Wednesday, December 25, 2013

Merry Christmas!

Shopping done? check!

Wrapping done?  check!

Cooking done?  All but an oven full of baking.

Decorating done?  Finally!

Stockings hung by the chimney with care?  Absolutely!

Nothing left except to wish you and yours a very Merry Christmas! and hope that you are with people you love and filled with hope and joy!

Tuesday, December 24, 2013

Holiday Cheer

Today we come back home - to my home.
After seeing so many pretty wreaths this year, I decided I wanted something different.  So, I took it down and started over.
I had most of the redder poinsettias from a mantle piece I did several years ago and only added a few more based on the slight change of color I wanted.  The real culprit was the ribbon.  I found this one day and fell totally in love with it.  
 How can you not love those feathers?
It's not Christmasy at all, but how could I resist?   It's a warm, red-ish brown with those gorgeous feathers in shades of gold, silver, and red with the gold edge.  The flowers that I added were a more peachy shade to try to pull the redder shades toward the browner ones.  
And then, of course, a bit of the shiny white and berries that are red in a brownish tone.
 These flowers are sort of organza with lots of gold, as if they were sprayed.
Am very pleased with the result.

[Now, everyone, off to bed early so that Santa can come.]

Monday, December 23, 2013

Gardenfest of Lights

Mitchell and I made our almost annual trek to the nearby Lewis Ginter Botanical Garden last night for dinner and a balmy stroll thru the gloriously lighted garden.  There was a bit of rain, but not enough to tarnish all the shiny we found there. 
As usual, my photos didn't come out well enough but his phone to the rescue for a look at the caterpillar tunnel.

We dined in their treetop Tea House surrounded by trees wrapped in red and gold lights and children in their best pre-Christmas finery and manners.  All in all a lovely evening. 

Then a quick ride thru the neighborhood to see the lighted houses.  Am happy to report that the wreath we looked at a few days ago came into its own at night.
In the dark this dazzles with lights and seems to hover low in the sky - Star in the East-style.  It was big, bright and lovely.   You'll have to use your imagination, tho.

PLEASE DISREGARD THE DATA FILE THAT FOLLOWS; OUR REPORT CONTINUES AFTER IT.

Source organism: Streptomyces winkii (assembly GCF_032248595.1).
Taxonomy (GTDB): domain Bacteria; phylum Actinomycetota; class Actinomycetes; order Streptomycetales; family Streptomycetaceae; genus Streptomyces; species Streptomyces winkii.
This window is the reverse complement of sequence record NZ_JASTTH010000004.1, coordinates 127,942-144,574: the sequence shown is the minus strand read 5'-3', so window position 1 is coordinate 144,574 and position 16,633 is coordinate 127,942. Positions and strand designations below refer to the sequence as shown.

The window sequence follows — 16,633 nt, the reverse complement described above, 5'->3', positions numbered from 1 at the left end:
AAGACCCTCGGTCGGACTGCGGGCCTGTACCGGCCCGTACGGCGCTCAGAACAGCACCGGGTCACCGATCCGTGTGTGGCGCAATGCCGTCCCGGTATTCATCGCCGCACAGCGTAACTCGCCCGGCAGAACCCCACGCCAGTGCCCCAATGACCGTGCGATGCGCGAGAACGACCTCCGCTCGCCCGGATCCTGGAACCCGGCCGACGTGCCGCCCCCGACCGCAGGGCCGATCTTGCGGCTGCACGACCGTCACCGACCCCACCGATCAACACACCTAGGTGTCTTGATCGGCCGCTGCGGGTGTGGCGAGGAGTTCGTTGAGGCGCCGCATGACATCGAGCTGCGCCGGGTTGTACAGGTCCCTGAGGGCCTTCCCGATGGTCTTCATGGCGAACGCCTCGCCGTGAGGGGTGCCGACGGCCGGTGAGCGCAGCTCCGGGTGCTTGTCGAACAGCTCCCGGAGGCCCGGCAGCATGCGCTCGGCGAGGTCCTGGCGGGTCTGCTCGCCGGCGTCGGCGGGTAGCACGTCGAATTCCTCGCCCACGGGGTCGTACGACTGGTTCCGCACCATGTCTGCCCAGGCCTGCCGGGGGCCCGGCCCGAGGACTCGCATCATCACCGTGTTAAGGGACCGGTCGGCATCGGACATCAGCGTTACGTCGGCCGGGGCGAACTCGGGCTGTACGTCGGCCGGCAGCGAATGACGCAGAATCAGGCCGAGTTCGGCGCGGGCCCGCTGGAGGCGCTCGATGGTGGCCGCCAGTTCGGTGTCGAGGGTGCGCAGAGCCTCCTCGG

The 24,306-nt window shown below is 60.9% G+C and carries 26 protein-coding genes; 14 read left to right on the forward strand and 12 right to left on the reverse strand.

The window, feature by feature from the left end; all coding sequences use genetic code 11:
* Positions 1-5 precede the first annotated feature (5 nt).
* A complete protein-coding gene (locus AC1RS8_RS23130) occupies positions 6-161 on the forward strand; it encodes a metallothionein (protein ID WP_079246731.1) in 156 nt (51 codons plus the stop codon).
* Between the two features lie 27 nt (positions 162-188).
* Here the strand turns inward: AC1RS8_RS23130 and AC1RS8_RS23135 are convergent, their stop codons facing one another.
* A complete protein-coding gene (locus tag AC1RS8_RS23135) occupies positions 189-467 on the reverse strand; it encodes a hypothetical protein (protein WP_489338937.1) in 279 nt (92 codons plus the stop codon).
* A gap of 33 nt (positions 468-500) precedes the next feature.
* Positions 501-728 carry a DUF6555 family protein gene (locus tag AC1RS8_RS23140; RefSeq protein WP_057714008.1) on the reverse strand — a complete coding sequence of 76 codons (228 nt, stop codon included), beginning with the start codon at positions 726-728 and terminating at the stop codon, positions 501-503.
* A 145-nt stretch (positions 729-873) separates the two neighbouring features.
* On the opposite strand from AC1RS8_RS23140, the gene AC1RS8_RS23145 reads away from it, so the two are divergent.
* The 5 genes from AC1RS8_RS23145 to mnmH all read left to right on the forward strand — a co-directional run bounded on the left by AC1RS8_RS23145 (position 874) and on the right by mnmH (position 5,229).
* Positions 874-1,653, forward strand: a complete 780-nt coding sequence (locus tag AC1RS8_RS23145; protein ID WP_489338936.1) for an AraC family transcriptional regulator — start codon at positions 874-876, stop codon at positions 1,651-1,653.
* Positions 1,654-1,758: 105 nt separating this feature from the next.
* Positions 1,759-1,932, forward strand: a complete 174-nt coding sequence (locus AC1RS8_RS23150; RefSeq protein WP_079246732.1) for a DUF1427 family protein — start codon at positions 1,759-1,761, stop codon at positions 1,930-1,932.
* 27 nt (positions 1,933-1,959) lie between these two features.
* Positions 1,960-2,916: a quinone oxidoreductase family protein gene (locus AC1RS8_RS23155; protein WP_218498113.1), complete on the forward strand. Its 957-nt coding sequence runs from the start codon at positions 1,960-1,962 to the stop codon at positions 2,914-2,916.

As we rush thru these last two days of shopping, wrapping and cooking I hope you are with those you love, or that they will be with you soon.   Peace and joy ... but mostly calm and quiet!

Holiday Cheer

Several  days ago the lesson was that sometimes more is too much.  Today's lesson is that sometimes less is more. 
This is on a store in a nearby strip mall and is very eye-catching from the street.  I think the red materials at the top catch the sun to get your attention. 

I really like this one.

Sunday, December 22, 2013

Memories from the Past

Do you ever see an idea in a magazine on or TV - I just dated myself again - or on Pinterest [there, that's better!] and you say, "I just have to do that!"?  I am particularly prone to doing it when I am already overloaded.  For me this year it was making marshmallows.

Yes, I know, it's bizarre, but i was fascinated.  In the December issue of "Better Homes and Gardens" if found a recipe for Flavored Marshmallows.  Had to try it. 
Fortunately, we have nieces in town who have school aged children who will enjoy them.  I will have to apologize to the mothers for giving their kids a box of crack cocaine sugary sugar!

The recipe was deceptively easy to follow and within 30 minutes I actually had something that looked and tasted exactly like marshmallow cream.  Into the 'fridge for the night ...

... and this morning -  voila!
This is where the memories from the past come in.  Way back in Girl Scouts the "in" thing to make was a tuna noodle casserole (canned tuna, mushroom soup, spaghetti, and crushed potato chips - don't you remember?) and Mother got recruited to help teach half the troop how to make it.  Only three easy steps.  What mother wouldn't want to help?

So on the appointed afternoon half my troop trouped into our kitchen and the stuff started to fly.  There was soup everywhere, chips crumbled all over the floor, cans of tuna - well, you don't even want to think about it.  Fifteen happy pre-teens went home that day - each carrying a casserole to proudly present to their families for dinner and Mother took to her bed!

Making marshmallows is a bit like that.
First, you peal off the parchment paper and start coating the block of marshmallow with confectioner's sugar and then you start cutting it into strips, then cubes.  Not terribly difficult, but it takes forever and gets sugar everywhere.

Ninety minutes later there are three holiday boxes ready to deliver, plus a big bag left for us - we will find someone to give it to, lest I eat them all!